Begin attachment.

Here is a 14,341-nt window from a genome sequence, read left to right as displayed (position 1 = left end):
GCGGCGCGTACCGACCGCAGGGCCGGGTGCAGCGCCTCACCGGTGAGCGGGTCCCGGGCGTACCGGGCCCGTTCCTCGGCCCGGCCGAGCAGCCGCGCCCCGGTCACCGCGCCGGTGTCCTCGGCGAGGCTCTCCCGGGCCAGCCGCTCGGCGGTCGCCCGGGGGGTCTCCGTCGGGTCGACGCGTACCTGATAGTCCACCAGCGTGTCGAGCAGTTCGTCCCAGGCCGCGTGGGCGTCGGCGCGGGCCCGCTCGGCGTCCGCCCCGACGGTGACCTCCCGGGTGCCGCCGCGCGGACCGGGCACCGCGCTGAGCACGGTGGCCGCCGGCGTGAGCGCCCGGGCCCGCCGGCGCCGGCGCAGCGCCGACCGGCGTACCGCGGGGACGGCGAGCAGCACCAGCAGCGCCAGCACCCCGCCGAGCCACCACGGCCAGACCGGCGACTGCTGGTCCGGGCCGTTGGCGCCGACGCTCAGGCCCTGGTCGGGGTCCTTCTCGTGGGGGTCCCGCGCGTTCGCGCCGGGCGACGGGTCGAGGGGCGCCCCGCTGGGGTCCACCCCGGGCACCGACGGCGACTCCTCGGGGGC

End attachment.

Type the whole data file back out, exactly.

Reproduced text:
Here is a 14,341-nt window from a genome sequence, read left to right as displayed (position 1 = left end):
GCGGCGCGTACCGACCGCAGGGCCGGGTGCAGCGCCTCACCGGTGAGCGGGTCCCGGGCGTACCGGGCCCGTTCCTCGGCCCGGCCGAGCAGCCGCGCCCCGGTCACCGCGCCGGTGTCCTCGGCGAGGCTCTCCCGGGCCAGCCGCTCGGCGGTCGCCCGGGGGGTCTCCGTCGGGTCGACGCGTACCTGATAGTCCACCAGCGTGTCGAGCAGTTCGTCCCAGGCCGCGTGGGCGTCGGCGCGGGCCCGCTCGGCGTCCGCCCCGACGGTGACCTCCCGGGTGCCGCCGCGCGGACCGGGCACCGCGCTGAGCACGGTGGCCGCCGGCGTGAGCGCCCGGGCCCGCCGGCGCCGGCGCAGCGCCGACCGGCGTACCGCGGGGACGGCGAGCAGCACCAGCAGCGCCAGCACCCCGCCGAGCCACCACGGCCAGACCGGCGACTGCTGGTCCGGGCCGTTGGCGCCGACGCTCAGGCCCTGGTCGGGGTCCTTCTCGTGGGGGTCCCGCGCGTTCGCGCCGGGCGACGGGTCGAGGGGCGCCCCGCTGGGGTCCACCCCGGGCACCGACGGCGACTCCTCGGGGGC